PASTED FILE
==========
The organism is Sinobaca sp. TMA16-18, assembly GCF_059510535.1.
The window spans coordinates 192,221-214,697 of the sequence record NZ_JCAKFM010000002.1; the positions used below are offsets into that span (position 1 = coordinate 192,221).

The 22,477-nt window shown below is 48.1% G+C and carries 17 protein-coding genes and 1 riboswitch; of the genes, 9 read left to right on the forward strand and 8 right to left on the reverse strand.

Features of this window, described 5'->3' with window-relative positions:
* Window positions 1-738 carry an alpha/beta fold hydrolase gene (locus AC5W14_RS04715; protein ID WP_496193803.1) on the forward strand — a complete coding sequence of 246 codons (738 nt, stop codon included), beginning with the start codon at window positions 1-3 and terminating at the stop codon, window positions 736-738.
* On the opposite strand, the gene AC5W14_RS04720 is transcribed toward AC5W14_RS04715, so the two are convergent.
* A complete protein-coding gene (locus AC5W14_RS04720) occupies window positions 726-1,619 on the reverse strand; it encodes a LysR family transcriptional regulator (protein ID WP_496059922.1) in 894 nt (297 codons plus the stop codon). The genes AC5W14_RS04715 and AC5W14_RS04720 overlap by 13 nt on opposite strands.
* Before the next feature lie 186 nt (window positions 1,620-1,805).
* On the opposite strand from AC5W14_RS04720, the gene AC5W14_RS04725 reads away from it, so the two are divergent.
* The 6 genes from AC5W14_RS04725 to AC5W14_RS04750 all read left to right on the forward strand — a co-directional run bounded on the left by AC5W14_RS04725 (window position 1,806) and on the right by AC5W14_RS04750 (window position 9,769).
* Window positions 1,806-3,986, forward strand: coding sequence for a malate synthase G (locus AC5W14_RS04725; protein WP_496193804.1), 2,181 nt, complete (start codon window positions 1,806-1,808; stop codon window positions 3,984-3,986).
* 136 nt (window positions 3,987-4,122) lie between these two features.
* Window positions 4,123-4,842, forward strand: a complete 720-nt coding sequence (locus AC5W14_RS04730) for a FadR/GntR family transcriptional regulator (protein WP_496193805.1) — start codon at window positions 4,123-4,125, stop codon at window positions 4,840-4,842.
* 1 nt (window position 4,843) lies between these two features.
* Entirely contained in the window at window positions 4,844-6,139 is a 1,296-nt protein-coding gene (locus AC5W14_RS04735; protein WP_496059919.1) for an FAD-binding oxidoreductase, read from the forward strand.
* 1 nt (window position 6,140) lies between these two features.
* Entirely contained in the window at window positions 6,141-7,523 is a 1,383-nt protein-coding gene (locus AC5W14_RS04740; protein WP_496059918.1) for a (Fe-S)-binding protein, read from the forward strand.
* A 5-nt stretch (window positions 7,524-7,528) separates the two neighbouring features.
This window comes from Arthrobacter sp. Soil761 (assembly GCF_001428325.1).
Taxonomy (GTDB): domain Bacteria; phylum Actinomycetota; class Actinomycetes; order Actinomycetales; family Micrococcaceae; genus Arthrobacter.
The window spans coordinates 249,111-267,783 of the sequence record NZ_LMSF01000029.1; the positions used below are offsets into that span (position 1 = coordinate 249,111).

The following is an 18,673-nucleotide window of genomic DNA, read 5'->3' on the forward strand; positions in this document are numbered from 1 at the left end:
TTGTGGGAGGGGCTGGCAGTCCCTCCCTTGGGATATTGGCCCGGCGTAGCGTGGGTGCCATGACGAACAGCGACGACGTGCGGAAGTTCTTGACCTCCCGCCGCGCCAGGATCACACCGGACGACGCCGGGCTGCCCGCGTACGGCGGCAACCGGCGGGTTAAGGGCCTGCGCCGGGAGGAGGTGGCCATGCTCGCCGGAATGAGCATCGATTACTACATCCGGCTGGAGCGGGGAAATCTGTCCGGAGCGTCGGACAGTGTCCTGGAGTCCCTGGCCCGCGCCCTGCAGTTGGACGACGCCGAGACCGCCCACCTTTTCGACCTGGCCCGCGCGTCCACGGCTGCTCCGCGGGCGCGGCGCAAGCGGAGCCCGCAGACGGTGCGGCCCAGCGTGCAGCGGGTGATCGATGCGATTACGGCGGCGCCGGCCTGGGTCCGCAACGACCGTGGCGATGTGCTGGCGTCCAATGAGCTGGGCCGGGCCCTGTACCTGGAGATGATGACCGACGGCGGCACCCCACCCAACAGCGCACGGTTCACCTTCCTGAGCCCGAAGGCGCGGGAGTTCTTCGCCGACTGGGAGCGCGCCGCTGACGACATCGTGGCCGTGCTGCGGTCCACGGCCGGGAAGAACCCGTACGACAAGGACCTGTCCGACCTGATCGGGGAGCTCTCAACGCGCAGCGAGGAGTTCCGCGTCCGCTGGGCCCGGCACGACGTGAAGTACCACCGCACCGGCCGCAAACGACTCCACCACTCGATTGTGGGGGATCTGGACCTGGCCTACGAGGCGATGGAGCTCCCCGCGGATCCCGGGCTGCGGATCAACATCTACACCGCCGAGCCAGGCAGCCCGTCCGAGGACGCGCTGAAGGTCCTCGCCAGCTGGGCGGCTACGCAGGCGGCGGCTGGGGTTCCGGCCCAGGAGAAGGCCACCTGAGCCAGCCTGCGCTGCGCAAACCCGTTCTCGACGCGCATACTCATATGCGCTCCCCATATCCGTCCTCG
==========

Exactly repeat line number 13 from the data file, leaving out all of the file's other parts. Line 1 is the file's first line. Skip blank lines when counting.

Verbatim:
* Window positions 4,123-4,842, forward strand: a complete 720-nt coding sequence (locus AC5W14_RS04730) for a FadR/GntR family transcriptional regulator (protein WP_496193805.1) — start codon at window positions 4,123-4,125, stop codon at window positions 4,840-4,842.